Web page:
“We went to Sweden for four days three nights and we didn’t bring a ball. We were really in the wild, no electricity, no toilet, no bed, no mobile phone or internet,” he told the Guardian. “If you are hungry, take your rod and get a fish. If you are thirsty, go to the lake and put your bottle in. If you are cold, make a fire.”

And, when asked by the Guardian to define the identity he has infused Huddersfield with, Wagner spoke of his want to play with the club’s nickname in mind. “Exactly the style of football I love is like a terrier,” he said. “We are not the biggest dog … but we are aggressive, we are not afraid, we like to compete with the big dogs and we are quick … and we have endurance. We never give up.”

Like Klopp has done at all the clubs he has managed, most recently with Liverpool, Wagner has harnessed the collective potential of a hungry group of players, most of whom have little to no top-level experience. At the same time, he has also got the fans onside with his frenetic, passionate touchline persona, something that was demonstrated in their win over Leeds.

With Hefele scoring an 89th-minute winner, Wagner sprinted off down the touchline and onto the pitch to celebrate with his players in front of delirious home supporters. In what is a tense Yorkshire derby, the German embraced the spirit of the game and refused to hide his satisfaction at the win. As a result, Leeds fans had a new enemy, but Huddersfield fans gained a new hero.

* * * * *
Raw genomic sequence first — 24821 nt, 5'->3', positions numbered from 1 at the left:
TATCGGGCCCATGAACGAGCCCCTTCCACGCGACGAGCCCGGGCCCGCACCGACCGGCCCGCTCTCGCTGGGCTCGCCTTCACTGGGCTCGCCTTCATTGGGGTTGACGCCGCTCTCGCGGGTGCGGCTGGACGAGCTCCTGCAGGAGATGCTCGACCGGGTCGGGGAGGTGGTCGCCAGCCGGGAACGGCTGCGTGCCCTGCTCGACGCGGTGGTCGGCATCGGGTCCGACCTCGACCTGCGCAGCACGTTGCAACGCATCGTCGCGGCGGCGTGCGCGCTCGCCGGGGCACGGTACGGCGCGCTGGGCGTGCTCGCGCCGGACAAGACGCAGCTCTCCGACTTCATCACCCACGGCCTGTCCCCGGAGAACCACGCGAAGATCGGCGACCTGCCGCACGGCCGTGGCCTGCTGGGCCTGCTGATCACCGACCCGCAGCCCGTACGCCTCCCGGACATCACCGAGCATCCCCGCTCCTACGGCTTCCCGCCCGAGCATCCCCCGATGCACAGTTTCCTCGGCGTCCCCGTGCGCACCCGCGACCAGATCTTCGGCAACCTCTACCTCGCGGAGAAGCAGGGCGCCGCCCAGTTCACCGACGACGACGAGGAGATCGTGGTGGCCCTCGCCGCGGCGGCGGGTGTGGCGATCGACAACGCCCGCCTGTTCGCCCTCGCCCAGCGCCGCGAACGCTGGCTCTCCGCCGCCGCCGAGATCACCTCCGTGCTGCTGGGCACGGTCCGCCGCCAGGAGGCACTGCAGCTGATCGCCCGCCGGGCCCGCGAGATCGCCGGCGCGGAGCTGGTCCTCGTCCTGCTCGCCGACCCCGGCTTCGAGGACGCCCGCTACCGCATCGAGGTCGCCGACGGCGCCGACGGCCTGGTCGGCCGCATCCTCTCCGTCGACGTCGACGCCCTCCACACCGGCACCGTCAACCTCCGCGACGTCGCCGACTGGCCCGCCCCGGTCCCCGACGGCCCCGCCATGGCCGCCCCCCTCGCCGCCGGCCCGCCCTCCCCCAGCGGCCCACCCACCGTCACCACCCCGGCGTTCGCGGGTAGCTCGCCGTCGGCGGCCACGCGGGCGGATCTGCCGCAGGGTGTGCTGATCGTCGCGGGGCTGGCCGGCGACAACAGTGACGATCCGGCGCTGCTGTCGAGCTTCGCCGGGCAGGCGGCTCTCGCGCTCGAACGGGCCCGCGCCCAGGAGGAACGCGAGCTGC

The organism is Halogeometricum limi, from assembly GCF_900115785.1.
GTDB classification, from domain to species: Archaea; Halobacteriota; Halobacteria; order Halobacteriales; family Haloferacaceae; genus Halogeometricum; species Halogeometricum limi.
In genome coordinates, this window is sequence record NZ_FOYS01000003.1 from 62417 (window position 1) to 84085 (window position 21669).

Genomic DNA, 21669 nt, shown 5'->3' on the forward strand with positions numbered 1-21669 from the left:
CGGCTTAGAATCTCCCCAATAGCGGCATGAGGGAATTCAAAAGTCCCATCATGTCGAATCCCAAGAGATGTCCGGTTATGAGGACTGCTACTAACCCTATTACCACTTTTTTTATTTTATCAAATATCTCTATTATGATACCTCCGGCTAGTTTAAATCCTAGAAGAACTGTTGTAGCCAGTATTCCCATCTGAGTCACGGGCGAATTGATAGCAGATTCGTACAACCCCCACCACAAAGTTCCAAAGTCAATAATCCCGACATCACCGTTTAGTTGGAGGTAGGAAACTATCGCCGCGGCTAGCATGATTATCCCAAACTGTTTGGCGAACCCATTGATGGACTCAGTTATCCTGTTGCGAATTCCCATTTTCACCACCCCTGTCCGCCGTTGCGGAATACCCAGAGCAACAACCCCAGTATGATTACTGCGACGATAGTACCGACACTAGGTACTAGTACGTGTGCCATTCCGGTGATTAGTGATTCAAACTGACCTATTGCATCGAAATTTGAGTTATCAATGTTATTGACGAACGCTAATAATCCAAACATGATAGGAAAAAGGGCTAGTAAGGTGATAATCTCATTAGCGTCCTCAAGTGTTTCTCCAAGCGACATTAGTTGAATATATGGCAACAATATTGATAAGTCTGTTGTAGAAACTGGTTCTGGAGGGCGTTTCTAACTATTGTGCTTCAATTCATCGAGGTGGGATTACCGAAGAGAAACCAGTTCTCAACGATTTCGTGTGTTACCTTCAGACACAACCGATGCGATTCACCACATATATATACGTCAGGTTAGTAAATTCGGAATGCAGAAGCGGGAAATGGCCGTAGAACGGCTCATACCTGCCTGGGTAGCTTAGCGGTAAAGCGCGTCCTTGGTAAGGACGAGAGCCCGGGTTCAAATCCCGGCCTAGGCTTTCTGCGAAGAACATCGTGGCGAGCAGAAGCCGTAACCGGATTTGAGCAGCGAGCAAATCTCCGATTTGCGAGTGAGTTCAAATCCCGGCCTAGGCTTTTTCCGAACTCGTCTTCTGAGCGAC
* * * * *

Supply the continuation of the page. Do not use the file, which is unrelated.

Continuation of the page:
For all the talk of philosophy and togetherness and emotion, the new signings and the links to Klopp, it was absolutely vital that Wagner began this season well in terms of results if he was to generate real belief of improvements under his management. And, in this respect, things couldn’t have gotten off to a better start.

David Wagner, Huddersfield Town

Huddersfield were unbeaten in their first six Championship games of 2016-17, winning five. The results weren’t down to any easy fixture list — the schedule included trips to Leeds, Aston Villa and Newcastle United. And, after a slight lull in October and November, Wagner’s side returned to form in their last 11 matches, losing just once and winning eight. This run pushed them up to fourth in the table, just six points off of Brighton and the automatic promotion spots.

Huddersfield have achieved these results while playing a progressive form of football based on creating free men between the lines and building attacks from the back. Only Reading and Fulham have averaged more possession than Wagner’s Terriers, while only Fulham have played more short passes per game. It’s also worth noting that a remarkable 75.7 per cent of Huddersfield’s league goals this term have come from open play.

For some, the way a team wins is just as important as the winning itself. If any Huddersfield fans are of this persuasion, they will no doubt be more than happy with their team’s style this season.

Wagner’s Huddersfield have a lot still to do if they are to reach the promised land of the Premier League. But, thanks to the club’s fresh approach, the manager’s passion and the team’s football and results, the Terriers have already claimed the hearts of fans and neutrals across the Championship.